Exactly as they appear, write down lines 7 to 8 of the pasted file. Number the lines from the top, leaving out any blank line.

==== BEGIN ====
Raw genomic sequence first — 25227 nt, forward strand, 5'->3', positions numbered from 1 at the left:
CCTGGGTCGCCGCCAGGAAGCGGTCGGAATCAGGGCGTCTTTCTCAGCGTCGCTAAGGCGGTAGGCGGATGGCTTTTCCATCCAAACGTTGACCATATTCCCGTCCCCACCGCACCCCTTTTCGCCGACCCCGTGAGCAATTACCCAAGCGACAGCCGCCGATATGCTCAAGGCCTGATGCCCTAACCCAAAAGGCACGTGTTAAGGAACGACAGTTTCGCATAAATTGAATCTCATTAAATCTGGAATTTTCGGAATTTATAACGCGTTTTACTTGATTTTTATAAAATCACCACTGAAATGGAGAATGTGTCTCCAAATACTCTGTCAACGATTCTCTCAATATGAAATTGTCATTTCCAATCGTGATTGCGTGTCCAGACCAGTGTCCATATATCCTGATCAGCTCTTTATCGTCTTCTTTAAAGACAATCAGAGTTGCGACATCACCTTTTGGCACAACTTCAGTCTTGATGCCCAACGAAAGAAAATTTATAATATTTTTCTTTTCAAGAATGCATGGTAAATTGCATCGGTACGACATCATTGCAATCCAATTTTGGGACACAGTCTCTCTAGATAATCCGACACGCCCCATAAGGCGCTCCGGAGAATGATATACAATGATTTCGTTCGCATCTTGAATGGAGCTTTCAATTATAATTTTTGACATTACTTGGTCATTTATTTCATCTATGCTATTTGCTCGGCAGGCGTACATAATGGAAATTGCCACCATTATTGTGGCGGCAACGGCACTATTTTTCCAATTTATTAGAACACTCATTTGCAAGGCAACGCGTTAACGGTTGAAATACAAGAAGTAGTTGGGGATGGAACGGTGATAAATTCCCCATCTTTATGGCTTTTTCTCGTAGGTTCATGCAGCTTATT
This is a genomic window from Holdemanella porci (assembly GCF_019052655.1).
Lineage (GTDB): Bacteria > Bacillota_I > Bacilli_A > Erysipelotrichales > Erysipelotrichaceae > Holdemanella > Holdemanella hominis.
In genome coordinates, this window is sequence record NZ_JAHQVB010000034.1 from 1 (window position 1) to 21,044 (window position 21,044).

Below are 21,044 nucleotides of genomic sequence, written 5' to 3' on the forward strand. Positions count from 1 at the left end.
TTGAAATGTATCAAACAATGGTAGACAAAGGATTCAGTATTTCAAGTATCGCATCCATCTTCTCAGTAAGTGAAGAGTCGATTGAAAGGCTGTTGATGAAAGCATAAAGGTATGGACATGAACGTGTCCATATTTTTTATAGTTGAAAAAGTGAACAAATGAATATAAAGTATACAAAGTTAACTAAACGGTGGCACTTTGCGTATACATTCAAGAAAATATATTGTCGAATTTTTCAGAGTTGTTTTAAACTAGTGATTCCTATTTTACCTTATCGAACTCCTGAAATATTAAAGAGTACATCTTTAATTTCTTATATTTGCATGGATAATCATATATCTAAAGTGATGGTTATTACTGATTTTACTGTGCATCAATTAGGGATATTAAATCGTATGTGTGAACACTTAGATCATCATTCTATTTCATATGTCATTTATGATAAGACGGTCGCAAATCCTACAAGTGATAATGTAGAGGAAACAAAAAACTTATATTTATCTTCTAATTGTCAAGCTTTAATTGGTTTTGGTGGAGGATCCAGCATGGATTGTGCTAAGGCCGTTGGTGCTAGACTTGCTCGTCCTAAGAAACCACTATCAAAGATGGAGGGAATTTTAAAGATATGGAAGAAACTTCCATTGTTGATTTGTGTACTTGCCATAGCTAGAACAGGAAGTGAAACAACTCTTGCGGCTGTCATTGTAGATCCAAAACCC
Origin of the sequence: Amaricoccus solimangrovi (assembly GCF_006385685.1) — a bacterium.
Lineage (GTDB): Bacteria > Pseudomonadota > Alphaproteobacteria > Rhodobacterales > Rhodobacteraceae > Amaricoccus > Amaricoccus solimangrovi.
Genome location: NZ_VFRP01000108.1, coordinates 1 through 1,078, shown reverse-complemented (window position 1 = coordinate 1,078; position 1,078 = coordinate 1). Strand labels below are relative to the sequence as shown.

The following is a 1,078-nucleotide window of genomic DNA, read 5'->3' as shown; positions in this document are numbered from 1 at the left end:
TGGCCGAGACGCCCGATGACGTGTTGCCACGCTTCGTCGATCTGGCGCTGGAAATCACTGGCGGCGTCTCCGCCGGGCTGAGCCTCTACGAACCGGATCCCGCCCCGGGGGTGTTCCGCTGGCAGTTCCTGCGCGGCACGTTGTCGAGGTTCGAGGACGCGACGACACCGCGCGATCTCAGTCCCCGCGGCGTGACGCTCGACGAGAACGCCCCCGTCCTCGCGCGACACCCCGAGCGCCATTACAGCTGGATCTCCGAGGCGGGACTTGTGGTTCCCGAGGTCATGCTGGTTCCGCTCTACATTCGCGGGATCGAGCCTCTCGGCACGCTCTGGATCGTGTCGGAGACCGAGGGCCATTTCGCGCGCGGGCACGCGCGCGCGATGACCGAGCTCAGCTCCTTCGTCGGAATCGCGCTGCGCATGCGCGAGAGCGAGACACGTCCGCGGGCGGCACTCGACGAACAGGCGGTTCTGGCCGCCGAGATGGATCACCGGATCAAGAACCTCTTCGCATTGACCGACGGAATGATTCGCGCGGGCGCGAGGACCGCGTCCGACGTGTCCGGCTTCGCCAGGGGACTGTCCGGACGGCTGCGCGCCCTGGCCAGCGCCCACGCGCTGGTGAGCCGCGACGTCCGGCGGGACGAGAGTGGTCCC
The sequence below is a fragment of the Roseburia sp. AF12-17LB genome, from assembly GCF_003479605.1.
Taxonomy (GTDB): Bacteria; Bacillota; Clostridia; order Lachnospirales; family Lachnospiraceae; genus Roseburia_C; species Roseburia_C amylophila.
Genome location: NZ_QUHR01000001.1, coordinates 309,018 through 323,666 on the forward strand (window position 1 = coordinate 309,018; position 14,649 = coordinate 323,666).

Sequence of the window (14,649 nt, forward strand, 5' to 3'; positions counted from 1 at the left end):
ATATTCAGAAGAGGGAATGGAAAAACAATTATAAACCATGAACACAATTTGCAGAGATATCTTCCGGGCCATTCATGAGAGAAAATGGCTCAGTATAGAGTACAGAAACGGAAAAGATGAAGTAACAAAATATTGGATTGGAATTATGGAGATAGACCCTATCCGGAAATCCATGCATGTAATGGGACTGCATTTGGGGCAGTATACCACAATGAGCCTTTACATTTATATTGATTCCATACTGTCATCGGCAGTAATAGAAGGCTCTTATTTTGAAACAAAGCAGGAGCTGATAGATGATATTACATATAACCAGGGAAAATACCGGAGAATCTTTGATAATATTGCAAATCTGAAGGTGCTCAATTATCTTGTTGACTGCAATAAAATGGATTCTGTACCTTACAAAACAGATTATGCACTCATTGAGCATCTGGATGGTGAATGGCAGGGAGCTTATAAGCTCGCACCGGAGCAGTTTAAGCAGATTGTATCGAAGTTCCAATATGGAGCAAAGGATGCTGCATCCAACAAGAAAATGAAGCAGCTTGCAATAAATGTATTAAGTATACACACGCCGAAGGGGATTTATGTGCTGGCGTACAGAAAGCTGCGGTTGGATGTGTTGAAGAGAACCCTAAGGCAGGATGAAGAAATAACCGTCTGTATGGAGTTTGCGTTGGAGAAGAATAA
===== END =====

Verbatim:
TTGAAATGTATCAAACAATGGTAGACAAAGGATTCAGTATTTCAAGTATCGCATCCATCTTCTCAGTAAGTGAAGAGTCGATTGAAAGGCTGTTGATGAAAGCATAAAGGTATGGACATGAACGTGTCCATATTTTTTATAGTTGAAAAAGTGAACAAATGAATATAAAGTATACAAAGTTAACTAAACGGTGGCACTTTGCGTATACATTCAAGAAAATATATTGTCGAATTTTTCAGAGTTGTTTTAAACTAGTGATTCCTATTTTACCTTATCGAACTCCTGAAATATTAAAGAGTACATCTTTAATTTCTTATATTTGCATGGATAATCATATATCTAAAGTGATGGTTATTACTGATTTTACTGTGCATCAATTAGGGATATTAAATCGTATGTGTGAACACTTAGATCATCATTCTATTTCATATGTCATTTATGATAAGACGGTCGCAAATCCTACAAGTGATAATGTAGAGGAAACAAAAAACTTATATTTATCTTCTAATTGTCAAGCTTTAATTGGTTTTGGTGGAGGATCCAGCATGGATTGTGCTAAGGCCGTTGGTGCTAGACTTGCTCGTCCTAAGAAACCACTATCAAAGATGGAGGGAATTTTAAAGATATGGAAGAAACTTCCATTGTTGATTTGTGTACTTGCCATAGCTAGAACAGGAAGTGAAACAACTCTTGCGGCTGTCATTGTAGATCCAAAACCC
Origin of the sequence: Amaricoccus solimangrovi (assembly GCF_006385685.1) — a bacterium.